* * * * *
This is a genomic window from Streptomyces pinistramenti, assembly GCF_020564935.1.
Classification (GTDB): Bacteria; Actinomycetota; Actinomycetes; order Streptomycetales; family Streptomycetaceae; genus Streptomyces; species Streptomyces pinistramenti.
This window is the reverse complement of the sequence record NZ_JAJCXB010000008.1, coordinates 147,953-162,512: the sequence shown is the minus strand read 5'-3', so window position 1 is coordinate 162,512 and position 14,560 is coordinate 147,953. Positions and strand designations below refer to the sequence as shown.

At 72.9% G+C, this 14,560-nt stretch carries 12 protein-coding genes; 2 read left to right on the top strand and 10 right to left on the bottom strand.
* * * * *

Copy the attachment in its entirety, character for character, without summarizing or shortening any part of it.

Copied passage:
This is a genomic window from Streptomyces pinistramenti, assembly GCF_020564935.1.
Classification (GTDB): Bacteria; Actinomycetota; Actinomycetes; order Streptomycetales; family Streptomycetaceae; genus Streptomyces; species Streptomyces pinistramenti.
This window is the reverse complement of the sequence record NZ_JAJCXB010000008.1, coordinates 147,953-162,512: the sequence shown is the minus strand read 5'-3', so window position 1 is coordinate 162,512 and position 14,560 is coordinate 147,953. Positions and strand designations below refer to the sequence as shown.

At 72.9% G+C, this 14,560-nt stretch carries 12 protein-coding genes; 2 read left to right on the top strand and 10 right to left on the bottom strand.